August 30, 2018KR BlogBlogChatsCurrent EventsEnthusiamsEthicsLiteratureReadingWriting

Present in Process: An Interview with Caryl Pagel

Caryl Pagel’s vision has shaped not only her own poems, essays, books, and chapbooks, but two presses, a literary magazine, and now a new literary fellowship focused on inclusion, equity, and social justice. Her behind-the-scenes devotion to the voices of others helps me consider what “best practices” might look like in the literary community, and what better practices might look like for all of us. While I know that no one person has it all figured out, I wanted to have a conversation with Caryl about her journey as a writer, literary leader, and literary citizen.

DM: You co-founded Rescue Press almost ten years ago now with Danny Khalastchi and you remain its Editor-in-Chief (or, rather, Editress-in-Chief, as per your bio), you are the poetry editor of jubilat, and you have directed the Cleveland State University Poetry Center since 2014. You’re also an assistant professor at Cleveland State, and you’re the author of two full-length books of poetry, Experiments I Should Like Tried at My Own Death and Twice Told, which is being re-released this year in a new edition by the University of Akron Press. You also write essays and have a background in visual art. On a purely logistical level, how do you fit all of these moving parts together? Like, spreadsheets or calendars or magic?

CP: I do keep elaborate spreadsheets and calendars; I write everything down. I am able to do all of these things because I work a lot, keep very detailed lists, and have surrounded myself with talented people who work a lot and keep lists. There’s a large amount of tedious administrative work involved in the roles you mentioned, but they all require one to relentlessly reimagine the future, a creative practice.

When I first began writing it felt important to find a way forward that wasn’t based in the (what seemed to me inaccessible) vision of becoming a solitary genius composing literary masterpieces in a backyard shed while weeping into my whiskey and treating jobs, students, editors, and partners like a nuisance (oh the jokes of the patriarchy!). The model I found—one that involved a lot of moving parts—existed in art schools, where I witnessed students and faculty collaborating on a variety of pragmatic, conceptual, and possible projects all at once. I liked the feeling of someone having a strange or ambitious idea that was immediately enacted in good-faith by their community. I liked finding spontaneity and wonder in procedure, which can only really happen if you’re involved in the minutiae. I went to the School of the Art Institute of Chicago and taught at the Milwaukee Institute of Art and Design and read about Black Mountain College and gradually came to believe that making art was a team sport, that isolation was the enemy of creativity, and that aiming toward being a capable and effective person—someone of service to their field or community in ways that are both exciting and boring, necessary, or logistical—shouldn’t be thought of as something to protect yourself from but a way of being present in process.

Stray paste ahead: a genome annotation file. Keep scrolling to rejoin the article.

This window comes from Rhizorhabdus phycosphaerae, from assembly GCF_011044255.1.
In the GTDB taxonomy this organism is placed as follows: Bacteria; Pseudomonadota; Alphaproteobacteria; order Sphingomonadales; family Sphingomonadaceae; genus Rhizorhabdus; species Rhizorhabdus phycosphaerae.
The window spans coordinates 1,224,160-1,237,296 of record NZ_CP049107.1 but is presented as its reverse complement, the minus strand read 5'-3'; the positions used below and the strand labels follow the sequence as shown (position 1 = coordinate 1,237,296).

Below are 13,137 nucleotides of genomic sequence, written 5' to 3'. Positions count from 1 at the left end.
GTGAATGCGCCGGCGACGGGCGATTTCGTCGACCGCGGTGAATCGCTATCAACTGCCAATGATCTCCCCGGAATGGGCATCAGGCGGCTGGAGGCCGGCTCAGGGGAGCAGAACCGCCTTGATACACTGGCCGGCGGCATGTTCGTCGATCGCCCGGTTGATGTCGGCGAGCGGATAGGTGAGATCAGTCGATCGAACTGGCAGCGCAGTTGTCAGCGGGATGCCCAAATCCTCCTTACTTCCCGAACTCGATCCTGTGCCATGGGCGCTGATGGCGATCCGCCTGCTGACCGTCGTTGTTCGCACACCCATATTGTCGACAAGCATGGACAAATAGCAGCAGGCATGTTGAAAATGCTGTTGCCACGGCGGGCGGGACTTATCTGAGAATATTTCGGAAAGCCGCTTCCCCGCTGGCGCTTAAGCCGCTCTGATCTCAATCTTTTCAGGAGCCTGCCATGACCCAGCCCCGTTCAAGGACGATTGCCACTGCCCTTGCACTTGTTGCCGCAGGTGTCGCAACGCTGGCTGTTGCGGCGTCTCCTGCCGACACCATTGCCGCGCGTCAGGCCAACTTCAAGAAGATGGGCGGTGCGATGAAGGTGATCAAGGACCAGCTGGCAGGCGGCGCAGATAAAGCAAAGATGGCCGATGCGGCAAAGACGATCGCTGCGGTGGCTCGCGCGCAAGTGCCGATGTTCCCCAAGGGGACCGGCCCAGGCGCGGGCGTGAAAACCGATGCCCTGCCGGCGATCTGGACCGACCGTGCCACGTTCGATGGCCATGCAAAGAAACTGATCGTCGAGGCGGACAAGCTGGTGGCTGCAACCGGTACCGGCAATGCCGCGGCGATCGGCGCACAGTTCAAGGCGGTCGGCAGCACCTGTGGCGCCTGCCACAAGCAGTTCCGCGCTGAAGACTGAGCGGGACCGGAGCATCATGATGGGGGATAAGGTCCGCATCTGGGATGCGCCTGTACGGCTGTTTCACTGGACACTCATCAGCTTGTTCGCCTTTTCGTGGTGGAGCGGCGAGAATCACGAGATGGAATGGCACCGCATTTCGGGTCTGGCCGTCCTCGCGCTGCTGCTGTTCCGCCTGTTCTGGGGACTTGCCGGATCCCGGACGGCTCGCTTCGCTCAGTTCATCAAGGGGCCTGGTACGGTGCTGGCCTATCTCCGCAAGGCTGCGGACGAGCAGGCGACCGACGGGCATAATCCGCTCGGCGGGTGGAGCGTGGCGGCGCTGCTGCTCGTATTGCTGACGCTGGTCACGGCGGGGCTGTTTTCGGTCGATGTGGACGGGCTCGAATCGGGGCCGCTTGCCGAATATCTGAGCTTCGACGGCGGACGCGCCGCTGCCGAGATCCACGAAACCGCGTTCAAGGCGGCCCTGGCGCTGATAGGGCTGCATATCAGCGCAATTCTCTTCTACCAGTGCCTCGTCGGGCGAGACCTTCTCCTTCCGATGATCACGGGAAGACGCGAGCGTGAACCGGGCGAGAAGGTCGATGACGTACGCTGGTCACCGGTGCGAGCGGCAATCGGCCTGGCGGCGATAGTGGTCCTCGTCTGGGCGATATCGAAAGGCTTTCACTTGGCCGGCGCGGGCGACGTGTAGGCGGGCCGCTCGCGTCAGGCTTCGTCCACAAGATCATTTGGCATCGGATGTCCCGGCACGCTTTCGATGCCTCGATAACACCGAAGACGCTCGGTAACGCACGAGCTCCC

Another way of putting this is that I think meaning making is irrevocably social (we can weep into our whiskeys together!) and cooperation and conversation aren’t abstract ideas but engines. Unlike other genres—dance, playwrighting, filmmaking, etc.—we sometimes forget that few books are written alone (even if their authors think they are), an understanding that can lead one toward editing, teaching, organizing, or publishing.